Miami looks at what land can replace its Melreese golf course
A vote that could have torpedoed a lease to build a mega-project on Melreese Golf Course failed to gain enough Miami City Commission support, as debate provided a glimpse of ongoing negotiations with would-be developer Miami Freedom Park.
Commissioner Manolo Reyes proposed amending Miami’s comprehensive neighborhood plan to require that a park at least as large replace converted parkland unless commissioners waive the rule unanimously. But his measure failed last week.
“This is a singularly focused issue for Miami Freedom Park,” Commissioner Alex Díaz de la Portilla said to Mr. Reyes. “That’s what you’re doing, right?”
Mr. Reyes responded that it was true.
Miami Freedom Park LLC has been working on a lease with the city to transform the 131-acre city-owned golf course just east of Miami International Airport into a billion-dollar development that would include a 25,000-seat professional soccer stadium, a million square feet of office, retail and commercial space, as well as a 58-acre new park to be contributed to the city.
Mr. Reyes has consistently criticized the deal, offering legislation with the potential to doom it. He railed against what he called a disrespect toward the city’s policy that bars net loss of parkland; his legislation would also have disallowed aggregating parks smaller than 40,000 square feet, which is smaller than an acre, toward park replacement.
“Either we accept it or we erase it and stop being liars and hypocrites that we are telling the public out there that we are protecting our parks,” Mr. Reyes said.
Mr. Díaz de la Portilla called the legislation a “poison pill.” With the park in his district, he said he hadn’t decided whether he would vote in favor of leasing the golf course to the developers, saying he was holding out for a “really, really good deal” for the city.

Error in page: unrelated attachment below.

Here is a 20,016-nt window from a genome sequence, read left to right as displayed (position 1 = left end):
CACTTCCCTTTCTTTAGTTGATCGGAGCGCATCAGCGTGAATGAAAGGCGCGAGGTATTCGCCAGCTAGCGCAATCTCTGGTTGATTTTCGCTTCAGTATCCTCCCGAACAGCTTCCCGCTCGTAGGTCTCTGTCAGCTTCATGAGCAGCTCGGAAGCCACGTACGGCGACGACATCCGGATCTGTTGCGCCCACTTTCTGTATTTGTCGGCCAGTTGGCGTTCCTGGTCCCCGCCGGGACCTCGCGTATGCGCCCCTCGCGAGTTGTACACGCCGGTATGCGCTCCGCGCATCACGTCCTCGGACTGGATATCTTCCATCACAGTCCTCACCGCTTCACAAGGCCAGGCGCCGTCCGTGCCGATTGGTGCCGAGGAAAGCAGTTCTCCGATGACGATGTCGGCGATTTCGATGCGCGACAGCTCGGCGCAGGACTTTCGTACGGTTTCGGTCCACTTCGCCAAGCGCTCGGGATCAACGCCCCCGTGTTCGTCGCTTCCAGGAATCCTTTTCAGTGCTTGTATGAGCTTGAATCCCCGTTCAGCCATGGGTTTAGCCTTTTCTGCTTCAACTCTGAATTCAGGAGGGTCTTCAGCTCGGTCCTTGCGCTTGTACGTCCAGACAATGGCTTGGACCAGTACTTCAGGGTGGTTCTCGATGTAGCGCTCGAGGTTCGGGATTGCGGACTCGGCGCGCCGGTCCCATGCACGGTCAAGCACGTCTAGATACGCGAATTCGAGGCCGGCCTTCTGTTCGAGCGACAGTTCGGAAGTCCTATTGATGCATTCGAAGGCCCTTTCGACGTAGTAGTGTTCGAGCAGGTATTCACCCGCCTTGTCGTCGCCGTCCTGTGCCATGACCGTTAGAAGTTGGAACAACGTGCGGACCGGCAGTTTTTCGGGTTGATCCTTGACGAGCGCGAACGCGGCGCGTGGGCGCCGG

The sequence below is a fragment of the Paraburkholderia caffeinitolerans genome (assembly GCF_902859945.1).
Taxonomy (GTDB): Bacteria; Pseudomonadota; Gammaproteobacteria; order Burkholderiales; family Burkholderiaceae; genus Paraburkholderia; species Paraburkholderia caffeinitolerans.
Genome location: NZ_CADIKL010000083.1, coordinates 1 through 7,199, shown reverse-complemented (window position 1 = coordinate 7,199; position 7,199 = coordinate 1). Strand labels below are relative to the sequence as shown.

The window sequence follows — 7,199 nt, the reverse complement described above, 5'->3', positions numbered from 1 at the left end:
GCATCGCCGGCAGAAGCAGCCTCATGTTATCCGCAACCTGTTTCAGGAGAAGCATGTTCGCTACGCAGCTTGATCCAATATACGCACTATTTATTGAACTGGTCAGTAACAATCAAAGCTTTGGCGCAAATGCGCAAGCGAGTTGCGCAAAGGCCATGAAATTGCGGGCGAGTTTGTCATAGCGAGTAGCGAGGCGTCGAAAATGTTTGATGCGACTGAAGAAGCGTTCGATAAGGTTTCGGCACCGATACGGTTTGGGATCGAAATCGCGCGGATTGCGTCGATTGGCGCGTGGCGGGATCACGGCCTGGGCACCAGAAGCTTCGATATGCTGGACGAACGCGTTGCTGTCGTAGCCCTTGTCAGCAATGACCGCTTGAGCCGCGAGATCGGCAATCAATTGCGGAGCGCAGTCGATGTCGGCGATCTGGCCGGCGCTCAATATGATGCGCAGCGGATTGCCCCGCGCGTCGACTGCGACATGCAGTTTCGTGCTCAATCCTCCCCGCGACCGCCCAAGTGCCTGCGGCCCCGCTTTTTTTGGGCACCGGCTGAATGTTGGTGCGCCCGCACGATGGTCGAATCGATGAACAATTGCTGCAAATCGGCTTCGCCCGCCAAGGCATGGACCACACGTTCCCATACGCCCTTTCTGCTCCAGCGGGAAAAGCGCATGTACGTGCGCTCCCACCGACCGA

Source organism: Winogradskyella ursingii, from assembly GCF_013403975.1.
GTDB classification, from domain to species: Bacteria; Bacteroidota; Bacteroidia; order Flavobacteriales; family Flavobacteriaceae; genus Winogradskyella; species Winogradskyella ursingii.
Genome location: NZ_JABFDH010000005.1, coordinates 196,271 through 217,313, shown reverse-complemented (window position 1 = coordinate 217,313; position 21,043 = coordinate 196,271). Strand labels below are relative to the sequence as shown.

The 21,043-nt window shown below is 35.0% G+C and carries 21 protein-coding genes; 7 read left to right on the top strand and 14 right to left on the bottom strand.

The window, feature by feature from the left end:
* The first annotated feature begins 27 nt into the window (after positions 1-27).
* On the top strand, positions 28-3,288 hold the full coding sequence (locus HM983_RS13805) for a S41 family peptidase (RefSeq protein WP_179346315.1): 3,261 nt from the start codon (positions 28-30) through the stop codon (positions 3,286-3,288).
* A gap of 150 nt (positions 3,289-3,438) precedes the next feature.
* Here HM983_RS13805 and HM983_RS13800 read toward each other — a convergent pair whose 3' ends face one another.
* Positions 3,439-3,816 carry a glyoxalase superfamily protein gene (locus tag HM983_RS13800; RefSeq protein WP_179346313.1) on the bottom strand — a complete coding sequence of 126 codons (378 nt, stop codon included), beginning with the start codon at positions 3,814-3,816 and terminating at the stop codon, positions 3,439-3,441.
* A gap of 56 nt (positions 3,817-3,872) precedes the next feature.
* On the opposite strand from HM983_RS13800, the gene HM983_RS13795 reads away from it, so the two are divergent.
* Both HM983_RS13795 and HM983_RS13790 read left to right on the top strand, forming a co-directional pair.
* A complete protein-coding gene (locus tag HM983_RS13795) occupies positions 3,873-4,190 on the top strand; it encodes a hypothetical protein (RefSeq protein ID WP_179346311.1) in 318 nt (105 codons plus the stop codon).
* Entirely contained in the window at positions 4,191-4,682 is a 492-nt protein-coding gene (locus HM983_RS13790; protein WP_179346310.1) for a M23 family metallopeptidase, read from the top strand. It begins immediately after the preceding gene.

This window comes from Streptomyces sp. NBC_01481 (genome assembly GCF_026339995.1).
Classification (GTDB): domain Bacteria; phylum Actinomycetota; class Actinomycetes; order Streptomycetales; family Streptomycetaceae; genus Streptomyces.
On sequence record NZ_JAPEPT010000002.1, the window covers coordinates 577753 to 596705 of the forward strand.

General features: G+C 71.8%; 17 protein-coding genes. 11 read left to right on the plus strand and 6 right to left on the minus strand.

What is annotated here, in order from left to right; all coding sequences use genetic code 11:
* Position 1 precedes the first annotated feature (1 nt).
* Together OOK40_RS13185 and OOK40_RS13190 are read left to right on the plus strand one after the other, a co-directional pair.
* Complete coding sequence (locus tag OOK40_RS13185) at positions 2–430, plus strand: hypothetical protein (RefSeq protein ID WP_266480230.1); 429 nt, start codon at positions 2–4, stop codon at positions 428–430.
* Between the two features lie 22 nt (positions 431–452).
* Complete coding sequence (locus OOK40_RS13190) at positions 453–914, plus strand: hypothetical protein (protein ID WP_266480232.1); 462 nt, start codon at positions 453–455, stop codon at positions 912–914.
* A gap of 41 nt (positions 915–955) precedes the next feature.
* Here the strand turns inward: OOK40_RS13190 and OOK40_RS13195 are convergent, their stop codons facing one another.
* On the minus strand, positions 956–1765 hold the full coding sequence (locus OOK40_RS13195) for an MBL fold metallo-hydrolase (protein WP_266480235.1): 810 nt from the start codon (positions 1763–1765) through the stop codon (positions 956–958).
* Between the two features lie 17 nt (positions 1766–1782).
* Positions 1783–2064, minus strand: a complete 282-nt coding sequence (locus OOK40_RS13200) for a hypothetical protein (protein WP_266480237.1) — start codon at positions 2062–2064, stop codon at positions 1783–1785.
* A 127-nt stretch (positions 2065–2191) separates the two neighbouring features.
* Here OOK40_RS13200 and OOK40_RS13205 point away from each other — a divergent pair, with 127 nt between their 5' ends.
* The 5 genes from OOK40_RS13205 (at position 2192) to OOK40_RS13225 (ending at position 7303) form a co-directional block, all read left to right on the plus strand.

He said that while he would have voted against adding to the ballot the referendum that allowed the city to begin no-bid negotiations with Miami Freedom Park, he stated that a majority of city voters favored the deal.
Iris Escarra, a Greenberg Traurig lawyer who represents Miami Freedom Park, said the developer must replace about 20 acres of parkland of the 73 acres in the lease deal. She said developers are working with the city to find sites for parks in areas where none exist, as well as city-owned land that could be improved to be parkland and sites owned by other jurisdiction.
“We understand we’re under a lot of scrutiny,” she said. “We’ve been very careful in trying to find as big and chunky as possible.”
Commissioner Joe Carollo, while voting for Mr. Reyes’ measure on first reading, acknowledged that passage would kill the deal and said he could change his vote the second time around. He also mentioned he was waiting for golf course land appraisals, which he believed would be higher than the total the developer offered, and said he would like more parkland in his district, which has the least of any commission district.
In 2018, 60% of city voters agreed to waive competitive bidding and allow the city to negotiate the ground lease and deal with Miami Freedom Park. City commissioners are expected to vote in coming months on that agreement, which requires a supermajority of four votes to pass.